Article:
Monday, May 23, 2011

Cheese: Iberico

Iberico cheese is produced in the province of Valladolid in central Spain. 
It is touted as the number one cheese in Spain. It is not yet a DOC (denomination of origin certification) cheese, but an application has been made. It is a blend of cow, goat and sheep milk and the combination varies based on the weather, season and breeding patterns of the goats and sheep. 
It must have a minimum of 50% cow milk, 30% goat milk and 10% sheep milk (which totals 90% giving a fluctuation of 10%). One site I read says that the cow milk provides "the flavor and acidity while the goats' milk provides the slightly tart flavor and the whiter color and the sheep milk adds the richness and buttery consistency due to its higher fat content." Another site says that the goat milk adds a "mildly zesty" flavor and the "more sheep's milk in the cheese, the better the cheese." It is aged from one to six months and given a dark plastic outer rind similar to Manchego cheese, which is a copy of the rind that used to be given by woven baskets years ago. 
The cheese is creamy white, but with shade variations and pockets of air or eyes. The cheese darkens to a tan near the rind. It is rugged looking cheese, like something an old adventurer years ago would pull out of his pouch and eat. It is also rugged tasting. It has a rough, jagged, hard feel as you put it in your mouth, but it breaks down into a complex mix of flavors. 
I'm sure that our particular cheese, from Garcia Baquero, aged six months, would be harder and more rugged and stronger tasting than a similar cheese aged two months. Judy feels it has an acidic taste, like some of the hard cheeses. In my mind, the sheep flavor stands out. It is not as strong as say, the sheep Gouda, but that taste resides. Others in our taste testing group felt that the goat taste stood out, the goat tang. My friend, Terry, who was part of our cheese-tasting, says he was put onto it by his son and that it is his favorite cheese. He brought a wedge of it to find that we already had some as part of our tasting samples. I prefer the Iberico to Manchego and Idiazabel, other Spanish cheeses I've tried recently.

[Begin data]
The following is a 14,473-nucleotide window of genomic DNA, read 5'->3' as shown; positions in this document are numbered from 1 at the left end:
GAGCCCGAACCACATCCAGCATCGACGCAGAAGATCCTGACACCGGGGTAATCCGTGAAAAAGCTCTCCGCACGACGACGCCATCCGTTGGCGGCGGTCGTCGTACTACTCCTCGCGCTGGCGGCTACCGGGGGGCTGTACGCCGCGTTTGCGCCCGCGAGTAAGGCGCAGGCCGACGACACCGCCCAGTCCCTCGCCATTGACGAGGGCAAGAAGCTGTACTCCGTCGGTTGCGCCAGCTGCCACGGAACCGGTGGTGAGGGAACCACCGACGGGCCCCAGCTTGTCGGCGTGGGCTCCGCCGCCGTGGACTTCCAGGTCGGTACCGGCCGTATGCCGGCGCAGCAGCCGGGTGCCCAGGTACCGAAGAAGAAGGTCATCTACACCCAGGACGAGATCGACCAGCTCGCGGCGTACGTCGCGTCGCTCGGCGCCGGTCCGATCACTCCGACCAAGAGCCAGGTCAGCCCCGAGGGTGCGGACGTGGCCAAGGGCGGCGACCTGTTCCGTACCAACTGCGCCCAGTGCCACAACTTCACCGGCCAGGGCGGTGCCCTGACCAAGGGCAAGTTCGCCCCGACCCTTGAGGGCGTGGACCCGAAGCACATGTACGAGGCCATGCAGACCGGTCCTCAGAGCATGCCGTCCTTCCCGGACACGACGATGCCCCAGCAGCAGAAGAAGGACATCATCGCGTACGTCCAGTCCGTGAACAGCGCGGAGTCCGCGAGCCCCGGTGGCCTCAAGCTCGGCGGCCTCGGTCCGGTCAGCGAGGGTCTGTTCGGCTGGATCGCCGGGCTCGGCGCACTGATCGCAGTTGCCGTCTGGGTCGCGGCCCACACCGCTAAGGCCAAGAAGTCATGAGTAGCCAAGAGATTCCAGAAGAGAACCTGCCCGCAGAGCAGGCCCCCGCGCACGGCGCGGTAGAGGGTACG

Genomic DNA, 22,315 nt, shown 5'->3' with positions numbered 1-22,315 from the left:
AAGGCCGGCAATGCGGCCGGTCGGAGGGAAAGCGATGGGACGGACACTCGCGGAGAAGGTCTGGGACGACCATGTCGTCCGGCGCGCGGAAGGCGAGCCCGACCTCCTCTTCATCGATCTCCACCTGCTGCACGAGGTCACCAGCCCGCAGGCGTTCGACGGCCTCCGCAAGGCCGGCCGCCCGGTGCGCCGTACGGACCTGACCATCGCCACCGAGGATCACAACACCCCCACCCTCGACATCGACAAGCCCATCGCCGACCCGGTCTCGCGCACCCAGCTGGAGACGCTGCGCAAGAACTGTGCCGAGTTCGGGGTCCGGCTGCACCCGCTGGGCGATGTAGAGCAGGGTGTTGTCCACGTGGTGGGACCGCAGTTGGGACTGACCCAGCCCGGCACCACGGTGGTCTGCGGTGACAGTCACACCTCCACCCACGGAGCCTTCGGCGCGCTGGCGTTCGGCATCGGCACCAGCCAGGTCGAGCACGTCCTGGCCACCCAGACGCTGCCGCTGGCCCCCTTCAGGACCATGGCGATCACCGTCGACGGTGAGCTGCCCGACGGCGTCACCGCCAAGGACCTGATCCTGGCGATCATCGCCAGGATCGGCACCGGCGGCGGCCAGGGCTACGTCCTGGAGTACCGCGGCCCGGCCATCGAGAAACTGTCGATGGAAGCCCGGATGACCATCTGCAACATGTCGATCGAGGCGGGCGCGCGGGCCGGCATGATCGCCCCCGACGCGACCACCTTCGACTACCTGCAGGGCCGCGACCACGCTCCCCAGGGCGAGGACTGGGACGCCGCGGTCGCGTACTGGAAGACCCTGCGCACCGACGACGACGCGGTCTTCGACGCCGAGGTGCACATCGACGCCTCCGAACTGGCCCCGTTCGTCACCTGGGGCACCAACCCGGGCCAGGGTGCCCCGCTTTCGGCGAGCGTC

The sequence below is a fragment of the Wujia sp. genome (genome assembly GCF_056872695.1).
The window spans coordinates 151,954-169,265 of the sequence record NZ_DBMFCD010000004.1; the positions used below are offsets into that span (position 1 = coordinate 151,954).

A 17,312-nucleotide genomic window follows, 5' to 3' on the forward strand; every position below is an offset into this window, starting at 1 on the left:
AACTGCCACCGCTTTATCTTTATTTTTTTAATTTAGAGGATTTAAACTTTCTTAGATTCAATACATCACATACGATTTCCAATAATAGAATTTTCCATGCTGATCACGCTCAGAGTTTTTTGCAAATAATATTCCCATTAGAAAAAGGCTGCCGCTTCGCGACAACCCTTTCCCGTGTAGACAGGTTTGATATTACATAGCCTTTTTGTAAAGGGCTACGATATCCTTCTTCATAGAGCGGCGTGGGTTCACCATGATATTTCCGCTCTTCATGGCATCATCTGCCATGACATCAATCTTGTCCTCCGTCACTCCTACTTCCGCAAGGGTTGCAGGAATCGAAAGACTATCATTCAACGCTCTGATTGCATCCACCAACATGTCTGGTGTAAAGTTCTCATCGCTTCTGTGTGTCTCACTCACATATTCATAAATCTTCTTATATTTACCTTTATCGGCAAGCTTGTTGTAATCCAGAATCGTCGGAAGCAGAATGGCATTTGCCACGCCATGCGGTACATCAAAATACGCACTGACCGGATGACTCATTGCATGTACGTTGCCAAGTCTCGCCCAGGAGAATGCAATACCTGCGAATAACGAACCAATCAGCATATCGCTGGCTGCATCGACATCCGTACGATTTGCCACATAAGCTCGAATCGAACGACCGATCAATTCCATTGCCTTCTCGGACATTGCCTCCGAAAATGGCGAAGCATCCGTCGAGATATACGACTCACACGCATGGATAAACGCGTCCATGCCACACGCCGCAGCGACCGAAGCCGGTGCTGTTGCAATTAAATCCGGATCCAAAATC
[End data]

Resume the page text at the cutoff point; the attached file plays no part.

I found some Iberico cheese at Trader Joe's, 
aged four months, and had to try it. What a difference a couple of months make! 
Where I really loved the Iberico aged for six months, I was only so-so on the Iberico aged four months. 
It was much softer and not anywhere near as flavorful. 
I was surprised that the sheep and goat milk tastes did not stand out more. I even tried some on a grilled cheese sandwich and was disappointed how mild it was. 
It was a wonderful lesson in how the aging process really impacts the taste and texture of the cheese. So for me in the future, my Iberico needs to be aged at least six months!

1 comment:

  1. This is most like the cheese that we ate in Portugal for breakfast with the most wonderful rolls which I just got a recipe for!